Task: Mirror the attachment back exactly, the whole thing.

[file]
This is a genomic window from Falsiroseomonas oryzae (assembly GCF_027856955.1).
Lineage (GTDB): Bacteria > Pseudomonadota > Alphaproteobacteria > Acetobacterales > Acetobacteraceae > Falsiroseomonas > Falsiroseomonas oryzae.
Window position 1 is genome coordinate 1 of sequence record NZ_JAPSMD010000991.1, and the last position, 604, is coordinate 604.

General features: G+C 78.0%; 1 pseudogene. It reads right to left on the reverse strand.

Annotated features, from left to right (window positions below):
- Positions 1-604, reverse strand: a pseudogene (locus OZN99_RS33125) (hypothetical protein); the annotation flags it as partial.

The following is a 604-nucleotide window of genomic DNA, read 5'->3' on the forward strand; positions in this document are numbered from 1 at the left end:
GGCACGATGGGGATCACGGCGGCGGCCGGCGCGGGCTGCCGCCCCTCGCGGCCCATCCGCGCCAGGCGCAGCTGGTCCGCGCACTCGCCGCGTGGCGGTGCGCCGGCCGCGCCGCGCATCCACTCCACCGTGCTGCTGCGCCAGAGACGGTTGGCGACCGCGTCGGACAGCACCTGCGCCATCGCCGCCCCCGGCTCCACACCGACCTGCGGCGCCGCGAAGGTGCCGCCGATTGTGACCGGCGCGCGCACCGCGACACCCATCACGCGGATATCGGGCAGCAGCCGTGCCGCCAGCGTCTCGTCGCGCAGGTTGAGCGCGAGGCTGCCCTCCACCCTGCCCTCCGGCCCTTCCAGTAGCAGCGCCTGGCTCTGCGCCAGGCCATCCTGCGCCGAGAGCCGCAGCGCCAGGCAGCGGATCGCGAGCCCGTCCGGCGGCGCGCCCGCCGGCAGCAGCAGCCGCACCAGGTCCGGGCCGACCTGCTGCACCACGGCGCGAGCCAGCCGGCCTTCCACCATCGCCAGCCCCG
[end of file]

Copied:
This is a genomic window from Falsiroseomonas oryzae (assembly GCF_027856955.1).
Lineage (GTDB): Bacteria > Pseudomonadota > Alphaproteobacteria > Acetobacterales > Acetobacteraceae > Falsiroseomonas > Falsiroseomonas oryzae.
Window position 1 is genome coordinate 1 of sequence record NZ_JAPSMD010000991.1, and the last position, 604, is coordinate 604.

General features: G+C 78.0%; 1 pseudogene. It reads right to left on the reverse strand.

Annotated features, from left to right (window positions below):
- Positions 1-604, reverse strand: a pseudogene (locus OZN99_RS33125) (hypothetical protein); the annotation flags it as partial.

The following is a 604-nucleotide window of genomic DNA, read 5'->3' on the forward strand; positions in this document are numbered from 1 at the left end:
GGCACGATGGGGATCACGGCGGCGGCCGGCGCGGGCTGCCGCCCCTCGCGGCCCATCCGCGCCAGGCGCAGCTGGTCCGCGCACTCGCCGCGTGGCGGTGCGCCGGCCGCGCCGCGCATCCACTCCACCGTGCTGCTGCGCCAGAGACGGTTGGCGACCGCGTCGGACAGCACCTGCGCCATCGCCGCCCCCGGCTCCACACCGACCTGCGGCGCCGCGAAGGTGCCGCCGATTGTGACCGGCGCGCGCACCGCGACACCCATCACGCGGATATCGGGCAGCAGCCGTGCCGCCAGCGTCTCGTCGCGCAGGTTGAGCGCGAGGCTGCCCTCCACCCTGCCCTCCGGCCCTTCCAGTAGCAGCGCCTGGCTCTGCGCCAGGCCATCCTGCGCCGAGAGCCGCAGCGCCAGGCAGCGGATCGCGAGCCCGTCCGGCGGCGCGCCCGCCGGCAGCAGCAGCCGCACCAGGTCCGGGCCGACCTGCTGCACCACGGCGCGAGCCAGCCGGCCTTCCACCATCGCCAGCCCCG